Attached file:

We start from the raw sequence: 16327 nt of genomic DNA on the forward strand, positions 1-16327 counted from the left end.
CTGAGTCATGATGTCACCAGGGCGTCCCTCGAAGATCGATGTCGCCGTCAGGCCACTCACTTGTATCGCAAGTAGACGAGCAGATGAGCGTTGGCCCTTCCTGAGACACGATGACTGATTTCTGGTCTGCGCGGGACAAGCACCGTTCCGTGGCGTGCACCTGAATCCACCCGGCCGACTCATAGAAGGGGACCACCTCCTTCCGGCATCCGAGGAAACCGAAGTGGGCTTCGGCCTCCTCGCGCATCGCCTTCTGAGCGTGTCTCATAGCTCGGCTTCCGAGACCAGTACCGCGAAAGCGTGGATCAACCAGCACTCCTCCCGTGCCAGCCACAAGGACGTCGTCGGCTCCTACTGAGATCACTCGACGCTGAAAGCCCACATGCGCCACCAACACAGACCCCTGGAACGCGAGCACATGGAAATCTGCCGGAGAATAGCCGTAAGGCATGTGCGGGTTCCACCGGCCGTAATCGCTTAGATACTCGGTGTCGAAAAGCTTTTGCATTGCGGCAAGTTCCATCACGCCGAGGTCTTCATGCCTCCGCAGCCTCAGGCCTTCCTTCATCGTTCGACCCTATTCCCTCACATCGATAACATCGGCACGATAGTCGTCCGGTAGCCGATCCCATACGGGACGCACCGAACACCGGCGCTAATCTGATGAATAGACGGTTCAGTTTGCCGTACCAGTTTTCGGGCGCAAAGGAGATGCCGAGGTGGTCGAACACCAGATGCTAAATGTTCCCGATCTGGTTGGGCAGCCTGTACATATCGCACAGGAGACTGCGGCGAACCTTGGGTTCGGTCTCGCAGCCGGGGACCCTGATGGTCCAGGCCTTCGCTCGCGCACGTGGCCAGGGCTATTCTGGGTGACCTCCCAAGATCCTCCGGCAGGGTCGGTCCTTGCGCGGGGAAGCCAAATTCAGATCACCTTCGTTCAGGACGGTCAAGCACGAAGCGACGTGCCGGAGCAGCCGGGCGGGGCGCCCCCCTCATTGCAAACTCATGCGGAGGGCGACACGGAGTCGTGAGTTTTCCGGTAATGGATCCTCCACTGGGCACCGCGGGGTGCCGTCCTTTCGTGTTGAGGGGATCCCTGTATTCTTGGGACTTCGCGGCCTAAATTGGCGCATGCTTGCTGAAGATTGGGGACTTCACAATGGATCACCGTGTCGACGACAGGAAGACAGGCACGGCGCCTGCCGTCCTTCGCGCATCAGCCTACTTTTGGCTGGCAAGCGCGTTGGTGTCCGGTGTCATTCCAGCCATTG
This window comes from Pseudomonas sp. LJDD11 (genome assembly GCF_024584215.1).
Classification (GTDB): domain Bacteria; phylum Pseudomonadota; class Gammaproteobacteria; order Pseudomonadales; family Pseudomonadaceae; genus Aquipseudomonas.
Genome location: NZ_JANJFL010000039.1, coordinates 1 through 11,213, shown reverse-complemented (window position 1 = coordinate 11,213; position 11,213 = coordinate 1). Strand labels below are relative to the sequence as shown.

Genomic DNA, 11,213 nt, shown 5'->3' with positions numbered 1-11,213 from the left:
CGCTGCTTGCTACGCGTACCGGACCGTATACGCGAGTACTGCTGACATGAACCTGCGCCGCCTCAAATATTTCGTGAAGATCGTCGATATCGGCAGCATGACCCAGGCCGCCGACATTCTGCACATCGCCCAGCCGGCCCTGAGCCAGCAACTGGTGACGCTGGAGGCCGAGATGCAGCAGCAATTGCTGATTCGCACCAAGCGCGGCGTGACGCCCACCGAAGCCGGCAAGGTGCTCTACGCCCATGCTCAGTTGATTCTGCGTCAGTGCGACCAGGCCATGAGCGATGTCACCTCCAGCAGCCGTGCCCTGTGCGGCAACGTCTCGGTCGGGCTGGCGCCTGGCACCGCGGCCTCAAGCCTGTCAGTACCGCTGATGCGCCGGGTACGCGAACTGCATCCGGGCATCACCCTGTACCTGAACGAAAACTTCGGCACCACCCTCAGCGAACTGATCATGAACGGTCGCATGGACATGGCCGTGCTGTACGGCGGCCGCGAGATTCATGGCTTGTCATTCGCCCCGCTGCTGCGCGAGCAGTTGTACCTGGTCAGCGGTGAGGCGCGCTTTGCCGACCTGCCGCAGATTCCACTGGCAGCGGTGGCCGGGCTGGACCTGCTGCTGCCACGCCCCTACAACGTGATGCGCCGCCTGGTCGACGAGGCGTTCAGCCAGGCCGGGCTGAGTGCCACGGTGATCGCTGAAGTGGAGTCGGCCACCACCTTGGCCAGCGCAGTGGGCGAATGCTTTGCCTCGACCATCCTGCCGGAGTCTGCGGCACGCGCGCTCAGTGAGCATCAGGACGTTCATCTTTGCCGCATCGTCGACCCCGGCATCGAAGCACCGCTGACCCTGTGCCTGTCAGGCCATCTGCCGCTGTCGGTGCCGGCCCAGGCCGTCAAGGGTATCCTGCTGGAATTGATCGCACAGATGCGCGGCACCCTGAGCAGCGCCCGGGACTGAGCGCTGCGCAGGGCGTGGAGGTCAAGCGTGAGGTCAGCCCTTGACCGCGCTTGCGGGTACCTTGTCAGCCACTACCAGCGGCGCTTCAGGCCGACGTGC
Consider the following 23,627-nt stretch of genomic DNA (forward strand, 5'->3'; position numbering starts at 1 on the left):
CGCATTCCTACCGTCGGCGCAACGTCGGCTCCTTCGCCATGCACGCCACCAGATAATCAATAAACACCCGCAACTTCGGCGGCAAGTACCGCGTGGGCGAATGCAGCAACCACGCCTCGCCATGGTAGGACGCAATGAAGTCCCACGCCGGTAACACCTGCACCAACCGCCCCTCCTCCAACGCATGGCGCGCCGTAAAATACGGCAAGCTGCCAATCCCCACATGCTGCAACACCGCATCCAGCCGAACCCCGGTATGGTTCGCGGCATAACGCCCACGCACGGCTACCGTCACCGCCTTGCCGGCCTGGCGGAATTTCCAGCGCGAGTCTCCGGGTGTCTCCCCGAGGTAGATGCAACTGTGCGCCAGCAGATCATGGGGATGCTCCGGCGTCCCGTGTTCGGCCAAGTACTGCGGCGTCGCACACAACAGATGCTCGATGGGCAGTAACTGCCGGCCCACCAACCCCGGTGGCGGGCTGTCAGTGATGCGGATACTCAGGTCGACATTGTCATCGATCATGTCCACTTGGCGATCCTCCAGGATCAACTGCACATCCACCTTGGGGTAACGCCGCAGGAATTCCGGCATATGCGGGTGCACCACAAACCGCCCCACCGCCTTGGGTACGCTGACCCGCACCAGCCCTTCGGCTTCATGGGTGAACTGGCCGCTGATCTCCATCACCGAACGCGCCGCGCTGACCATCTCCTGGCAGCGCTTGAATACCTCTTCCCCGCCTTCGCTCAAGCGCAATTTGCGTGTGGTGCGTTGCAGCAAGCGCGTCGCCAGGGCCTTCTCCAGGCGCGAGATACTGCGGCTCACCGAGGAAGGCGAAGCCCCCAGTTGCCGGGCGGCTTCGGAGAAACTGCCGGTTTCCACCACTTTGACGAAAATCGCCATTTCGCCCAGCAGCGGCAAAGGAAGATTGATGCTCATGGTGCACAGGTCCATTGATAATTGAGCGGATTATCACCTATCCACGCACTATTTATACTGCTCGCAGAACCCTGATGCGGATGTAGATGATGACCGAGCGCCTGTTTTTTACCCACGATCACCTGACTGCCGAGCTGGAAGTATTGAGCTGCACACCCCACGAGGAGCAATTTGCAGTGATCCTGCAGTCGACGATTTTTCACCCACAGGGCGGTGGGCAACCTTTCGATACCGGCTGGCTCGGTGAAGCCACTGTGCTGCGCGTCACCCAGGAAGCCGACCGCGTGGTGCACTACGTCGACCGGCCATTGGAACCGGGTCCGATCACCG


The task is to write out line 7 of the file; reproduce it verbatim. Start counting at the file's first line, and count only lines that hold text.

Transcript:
CGCTGCTTGCTACGCGTACCGGACCGTATACGCGAGTACTGCTGACATGAACCTGCGCCGCCTCAAATATTTCGTGAAGATCGTCGATATCGGCAGCATGACCCAGGCCGCCGACATTCTGCACATCGCCCAGCCGGCCCTGAGCCAGCAACTGGTGACGCTGGAGGCCGAGATGCAGCAGCAATTGCTGATTCGCACCAAGCGCGGCGTGACGCCCACCGAAGCCGGCAAGGTGCTCTACGCCCATGCTCAGTTGATTCTGCGTCAGTGCGACCAGGCCATGAGCGATGTCACCTCCAGCAGCCGTGCCCTGTGCGGCAACGTCTCGGTCGGGCTGGCGCCTGGCACCGCGGCCTCAAGCCTGTCAGTACCGCTGATGCGCCGGGTACGCGAACTGCATCCGGGCATCACCCTGTACCTGAACGAAAACTTCGGCACCACCCTCAGCGAACTGATCATGAACGGTCGCATGGACATGGCCGTGCTGTACGGCGGCCGCGAGATTCATGGCTTGTCATTCGCCCCGCTGCTGCGCGAGCAGTTGTACCTGGTCAGCGGTGAGGCGCGCTTTGCCGACCTGCCGCAGATTCCACTGGCAGCGGTGGCCGGGCTGGACCTGCTGCTGCCACGCCCCTACAACGTGATGCGCCGCCTGGTCGACGAGGCGTTCAGCCAGGCCGGGCTGAGTGCCACGGTGATCGCTGAAGTGGAGTCGGCCACCACCTTGGCCAGCGCAGTGGGCGAATGCTTTGCCTCGACCATCCTGCCGGAGTCTGCGGCACGCGCGCTCAGTGAGCATCAGGACGTTCATCTTTGCCGCATCGTCGACCCCGGCATCGAAGCACCGCTGACCCTGTGCCTGTCAGGCCATCTGCCGCTGTCGGTGCCGGCCCAGGCCGTCAAGGGTATCCTGCTGGAATTGATCGCACAGATGCGCGGCACCCTGAGCAGCGCCCGGGACTGAGCGCTGCGCAGGGCGTGGAGGTCAAGCGTGAGGTCAGCCCTTGACCGCGCTTGCGGGTACCTTGTCAGCCACTACCAGCGGCGCTTCAGGCCGACGTGC